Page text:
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When it comes to allowance, it's not just the amount you're concerned about -- it's how they spend it. Here's how to teach your kids to do so wisely.
-- DO give your kids an allowance. The general rule of thumb is that kids should get half their age in dollars each week, though the family budget should be taken into consideration. Parents should also keep in mind what they expect their kids to pay for with their allowance.
-- DON'T let grades influence the amount they receive. Kids should know that doing well in school is about them and their future. Encourage effort: A kid can try his best at advanced calculus and still not earn an A, so he shouldn't be penalized. There are many ways to show kids you are proud of an achievement like a great report card without having to break out your wallet.
-- DO let them use their own money, because that's how they learn to value it. When it comes out of their own pocket, they're more likely to feel the impact of their spending.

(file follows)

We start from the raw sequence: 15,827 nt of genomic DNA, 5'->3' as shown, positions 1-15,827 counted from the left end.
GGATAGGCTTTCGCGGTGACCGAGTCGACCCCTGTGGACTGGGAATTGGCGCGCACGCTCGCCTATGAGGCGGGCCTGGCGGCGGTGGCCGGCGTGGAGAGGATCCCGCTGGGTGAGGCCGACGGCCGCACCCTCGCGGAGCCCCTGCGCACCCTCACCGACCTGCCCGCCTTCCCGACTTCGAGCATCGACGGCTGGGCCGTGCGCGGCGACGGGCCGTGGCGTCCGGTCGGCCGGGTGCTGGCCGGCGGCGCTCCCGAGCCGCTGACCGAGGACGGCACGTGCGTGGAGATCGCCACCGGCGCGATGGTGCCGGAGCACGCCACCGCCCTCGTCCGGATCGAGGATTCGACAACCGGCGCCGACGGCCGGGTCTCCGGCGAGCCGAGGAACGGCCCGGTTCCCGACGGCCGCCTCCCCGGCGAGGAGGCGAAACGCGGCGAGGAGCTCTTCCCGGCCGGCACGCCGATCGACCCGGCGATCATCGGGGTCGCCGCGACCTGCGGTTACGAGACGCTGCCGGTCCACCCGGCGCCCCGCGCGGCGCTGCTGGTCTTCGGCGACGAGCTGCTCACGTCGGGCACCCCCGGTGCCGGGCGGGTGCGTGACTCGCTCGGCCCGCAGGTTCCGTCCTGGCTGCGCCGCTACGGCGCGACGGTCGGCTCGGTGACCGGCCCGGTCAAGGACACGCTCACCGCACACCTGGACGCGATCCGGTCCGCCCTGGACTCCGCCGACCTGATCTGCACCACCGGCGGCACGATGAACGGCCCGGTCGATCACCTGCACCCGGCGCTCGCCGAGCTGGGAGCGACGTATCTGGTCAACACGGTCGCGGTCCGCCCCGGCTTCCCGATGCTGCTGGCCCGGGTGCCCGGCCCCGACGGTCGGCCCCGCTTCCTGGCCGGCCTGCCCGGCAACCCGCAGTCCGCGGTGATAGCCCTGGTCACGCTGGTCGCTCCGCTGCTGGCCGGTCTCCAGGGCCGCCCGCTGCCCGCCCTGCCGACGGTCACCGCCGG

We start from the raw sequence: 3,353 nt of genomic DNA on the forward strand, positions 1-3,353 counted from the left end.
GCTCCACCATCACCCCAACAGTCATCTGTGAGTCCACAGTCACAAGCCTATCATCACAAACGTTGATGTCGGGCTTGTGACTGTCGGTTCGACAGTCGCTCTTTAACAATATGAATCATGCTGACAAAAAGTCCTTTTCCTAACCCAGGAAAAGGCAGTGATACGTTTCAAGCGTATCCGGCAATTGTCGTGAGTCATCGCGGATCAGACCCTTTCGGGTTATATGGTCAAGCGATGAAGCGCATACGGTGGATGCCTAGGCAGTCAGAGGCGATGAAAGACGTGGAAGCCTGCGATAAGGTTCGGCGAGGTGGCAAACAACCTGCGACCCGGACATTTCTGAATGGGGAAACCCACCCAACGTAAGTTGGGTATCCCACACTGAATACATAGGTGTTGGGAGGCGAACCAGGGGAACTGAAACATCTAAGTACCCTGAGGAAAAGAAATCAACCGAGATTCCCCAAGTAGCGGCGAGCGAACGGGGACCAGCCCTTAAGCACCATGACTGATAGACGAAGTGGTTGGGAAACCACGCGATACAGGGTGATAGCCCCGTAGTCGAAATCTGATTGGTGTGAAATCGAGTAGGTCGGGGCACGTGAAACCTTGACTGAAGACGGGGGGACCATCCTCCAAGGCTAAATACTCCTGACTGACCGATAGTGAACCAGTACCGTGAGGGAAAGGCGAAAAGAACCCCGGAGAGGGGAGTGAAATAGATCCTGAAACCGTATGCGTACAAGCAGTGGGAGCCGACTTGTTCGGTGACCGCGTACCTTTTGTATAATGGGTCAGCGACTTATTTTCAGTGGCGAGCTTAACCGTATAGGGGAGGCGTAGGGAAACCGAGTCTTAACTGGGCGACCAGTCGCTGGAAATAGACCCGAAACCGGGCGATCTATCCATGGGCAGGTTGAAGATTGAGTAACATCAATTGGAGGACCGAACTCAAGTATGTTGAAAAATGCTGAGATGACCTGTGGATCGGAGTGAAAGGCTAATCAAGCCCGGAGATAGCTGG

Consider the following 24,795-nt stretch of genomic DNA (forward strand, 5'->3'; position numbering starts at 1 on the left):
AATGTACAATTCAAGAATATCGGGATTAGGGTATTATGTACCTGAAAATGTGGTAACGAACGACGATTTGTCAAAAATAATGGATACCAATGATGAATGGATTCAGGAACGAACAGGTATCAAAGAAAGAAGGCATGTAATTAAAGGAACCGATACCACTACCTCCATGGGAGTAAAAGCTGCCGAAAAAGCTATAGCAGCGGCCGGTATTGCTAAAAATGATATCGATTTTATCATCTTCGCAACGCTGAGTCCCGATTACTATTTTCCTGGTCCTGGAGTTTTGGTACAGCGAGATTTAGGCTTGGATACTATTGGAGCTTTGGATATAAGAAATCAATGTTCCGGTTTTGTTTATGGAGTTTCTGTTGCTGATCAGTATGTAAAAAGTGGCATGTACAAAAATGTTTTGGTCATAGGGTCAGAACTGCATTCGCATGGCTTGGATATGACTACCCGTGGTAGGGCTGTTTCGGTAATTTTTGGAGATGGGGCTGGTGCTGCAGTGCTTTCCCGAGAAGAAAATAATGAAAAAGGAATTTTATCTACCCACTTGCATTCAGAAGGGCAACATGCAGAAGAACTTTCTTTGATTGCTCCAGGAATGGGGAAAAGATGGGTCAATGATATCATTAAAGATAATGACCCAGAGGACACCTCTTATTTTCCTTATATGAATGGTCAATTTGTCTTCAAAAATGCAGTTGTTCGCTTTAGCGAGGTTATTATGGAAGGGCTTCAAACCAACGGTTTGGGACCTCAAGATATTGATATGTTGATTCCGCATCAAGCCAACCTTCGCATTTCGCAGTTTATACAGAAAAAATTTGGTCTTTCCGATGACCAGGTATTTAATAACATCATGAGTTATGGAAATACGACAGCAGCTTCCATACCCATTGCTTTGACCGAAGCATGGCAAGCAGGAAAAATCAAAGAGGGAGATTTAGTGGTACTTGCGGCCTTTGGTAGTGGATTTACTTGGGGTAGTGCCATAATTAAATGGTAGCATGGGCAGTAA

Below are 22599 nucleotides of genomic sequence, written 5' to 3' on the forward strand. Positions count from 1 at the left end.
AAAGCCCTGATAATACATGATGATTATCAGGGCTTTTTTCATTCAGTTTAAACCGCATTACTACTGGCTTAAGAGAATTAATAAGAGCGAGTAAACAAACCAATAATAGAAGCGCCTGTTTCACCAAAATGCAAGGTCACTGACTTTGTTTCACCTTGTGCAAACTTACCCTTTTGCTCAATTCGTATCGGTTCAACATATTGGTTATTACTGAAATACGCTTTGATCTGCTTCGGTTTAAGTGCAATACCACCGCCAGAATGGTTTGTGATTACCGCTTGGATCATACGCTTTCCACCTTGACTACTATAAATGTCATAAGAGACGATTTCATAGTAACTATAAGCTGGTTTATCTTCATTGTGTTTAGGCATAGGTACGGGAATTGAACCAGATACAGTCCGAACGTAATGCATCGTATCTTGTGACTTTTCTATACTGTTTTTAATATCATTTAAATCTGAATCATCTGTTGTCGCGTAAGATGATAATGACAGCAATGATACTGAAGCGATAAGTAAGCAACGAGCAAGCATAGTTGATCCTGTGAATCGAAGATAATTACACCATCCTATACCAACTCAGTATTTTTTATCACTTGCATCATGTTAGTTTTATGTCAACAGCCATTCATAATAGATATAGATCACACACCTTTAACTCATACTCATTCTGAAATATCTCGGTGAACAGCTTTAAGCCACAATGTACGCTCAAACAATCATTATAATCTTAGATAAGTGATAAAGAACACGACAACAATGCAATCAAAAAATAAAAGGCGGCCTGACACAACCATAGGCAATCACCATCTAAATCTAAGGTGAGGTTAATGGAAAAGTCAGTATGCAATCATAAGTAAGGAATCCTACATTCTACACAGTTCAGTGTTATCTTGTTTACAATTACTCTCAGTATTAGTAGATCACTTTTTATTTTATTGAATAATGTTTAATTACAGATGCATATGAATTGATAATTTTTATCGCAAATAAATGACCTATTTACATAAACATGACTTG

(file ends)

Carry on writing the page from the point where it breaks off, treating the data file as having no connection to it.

-- DON'T micromanage. Yes, they'll make mistakes, but the best time for them to learn from those errors is when the dollar amounts and financial consequences are low. According to a survey by T. Rowe Price, 41 percent of parents who give their kids an allowance say their kids always or sometimes ask for more money. Instead of doling out more dough, ask your kid to write down every purchase. He'll see where he can cut out extras to trim his expenses.
-- DO set up a savings account for your children, whether through a real bank or ThreeJars.com, an interactive tool that allows children to responsibly earn, track, and spend their own money by divvying it up between Save, Spend, and Share jars. Anton Simunovic, founder of the site and father of six, believes that eventually most types of banking will be done on the Internet, so it's in their best interest to get familiar with tracking and balancing their finances online now.
Online teaching tool: ThreeJars.com, which is targeted at 6- to 13-year-olds. "I created the site because I wanted my kids to learn to live within their means," says Simunovic. "This recession has shown us that knowing how to use money is a life skill. If kids aren't taught how to manage their funds from a young age, it ends up managing them. In the same way that parents who want their kids to be good at a sport start them young and make them practice -- well, it's no different with money."